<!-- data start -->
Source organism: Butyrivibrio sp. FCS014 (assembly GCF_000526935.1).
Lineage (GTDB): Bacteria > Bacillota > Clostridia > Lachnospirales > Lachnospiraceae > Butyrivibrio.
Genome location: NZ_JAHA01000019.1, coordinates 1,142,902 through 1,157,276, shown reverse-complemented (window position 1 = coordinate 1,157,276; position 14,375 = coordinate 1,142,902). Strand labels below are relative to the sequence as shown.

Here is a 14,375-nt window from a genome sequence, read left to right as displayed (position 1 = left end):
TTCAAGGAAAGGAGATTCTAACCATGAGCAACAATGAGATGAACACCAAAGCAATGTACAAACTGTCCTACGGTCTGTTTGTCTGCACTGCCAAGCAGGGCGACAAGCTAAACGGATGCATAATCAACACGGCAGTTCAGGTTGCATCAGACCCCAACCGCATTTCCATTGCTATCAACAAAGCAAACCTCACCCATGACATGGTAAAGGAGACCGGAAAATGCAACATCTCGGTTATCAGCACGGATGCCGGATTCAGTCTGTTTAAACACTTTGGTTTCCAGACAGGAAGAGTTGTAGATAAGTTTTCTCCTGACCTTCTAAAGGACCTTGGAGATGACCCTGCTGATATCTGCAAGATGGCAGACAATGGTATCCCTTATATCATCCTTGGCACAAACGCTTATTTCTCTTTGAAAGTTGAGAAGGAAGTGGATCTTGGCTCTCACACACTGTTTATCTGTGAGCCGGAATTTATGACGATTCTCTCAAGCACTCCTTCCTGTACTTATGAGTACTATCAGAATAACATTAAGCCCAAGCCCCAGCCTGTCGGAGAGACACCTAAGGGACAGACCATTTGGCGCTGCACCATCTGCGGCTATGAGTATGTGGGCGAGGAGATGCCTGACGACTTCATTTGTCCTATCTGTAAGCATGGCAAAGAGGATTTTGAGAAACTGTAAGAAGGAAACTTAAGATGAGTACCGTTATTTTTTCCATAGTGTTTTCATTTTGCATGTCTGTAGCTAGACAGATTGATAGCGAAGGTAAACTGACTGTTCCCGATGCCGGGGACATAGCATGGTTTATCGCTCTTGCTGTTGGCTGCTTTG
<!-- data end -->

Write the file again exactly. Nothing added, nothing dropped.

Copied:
Source organism: Butyrivibrio sp. FCS014 (assembly GCF_000526935.1).
Lineage (GTDB): Bacteria > Bacillota > Clostridia > Lachnospirales > Lachnospiraceae > Butyrivibrio.
Genome location: NZ_JAHA01000019.1, coordinates 1,142,902 through 1,157,276, shown reverse-complemented (window position 1 = coordinate 1,157,276; position 14,375 = coordinate 1,142,902). Strand labels below are relative to the sequence as shown.

Here is a 14,375-nt window from a genome sequence, read left to right as displayed (position 1 = left end):
TTCAAGGAAAGGAGATTCTAACCATGAGCAACAATGAGATGAACACCAAAGCAATGTACAAACTGTCCTACGGTCTGTTTGTCTGCACTGCCAAGCAGGGCGACAAGCTAAACGGATGCATAATCAACACGGCAGTTCAGGTTGCATCAGACCCCAACCGCATTTCCATTGCTATCAACAAAGCAAACCTCACCCATGACATGGTAAAGGAGACCGGAAAATGCAACATCTCGGTTATCAGCACGGATGCCGGATTCAGTCTGTTTAAACACTTTGGTTTCCAGACAGGAAGAGTTGTAGATAAGTTTTCTCCTGACCTTCTAAAGGACCTTGGAGATGACCCTGCTGATATCTGCAAGATGGCAGACAATGGTATCCCTTATATCATCCTTGGCACAAACGCTTATTTCTCTTTGAAAGTTGAGAAGGAAGTGGATCTTGGCTCTCACACACTGTTTATCTGTGAGCCGGAATTTATGACGATTCTCTCAAGCACTCCTTCCTGTACTTATGAGTACTATCAGAATAACATTAAGCCCAAGCCCCAGCCTGTCGGAGAGACACCTAAGGGACAGACCATTTGGCGCTGCACCATCTGCGGCTATGAGTATGTGGGCGAGGAGATGCCTGACGACTTCATTTGTCCTATCTGTAAGCATGGCAAAGAGGATTTTGAGAAACTGTAAGAAGGAAACTTAAGATGAGTACCGTTATTTTTTCCATAGTGTTTTCATTTTGCATGTCTGTAGCTAGACAGATTGATAGCGAAGGTAAACTGACTGTTCCCGATGCCGGGGACATAGCATGGTTTATCGCTCTTGCTGTTGGCTGCTTTG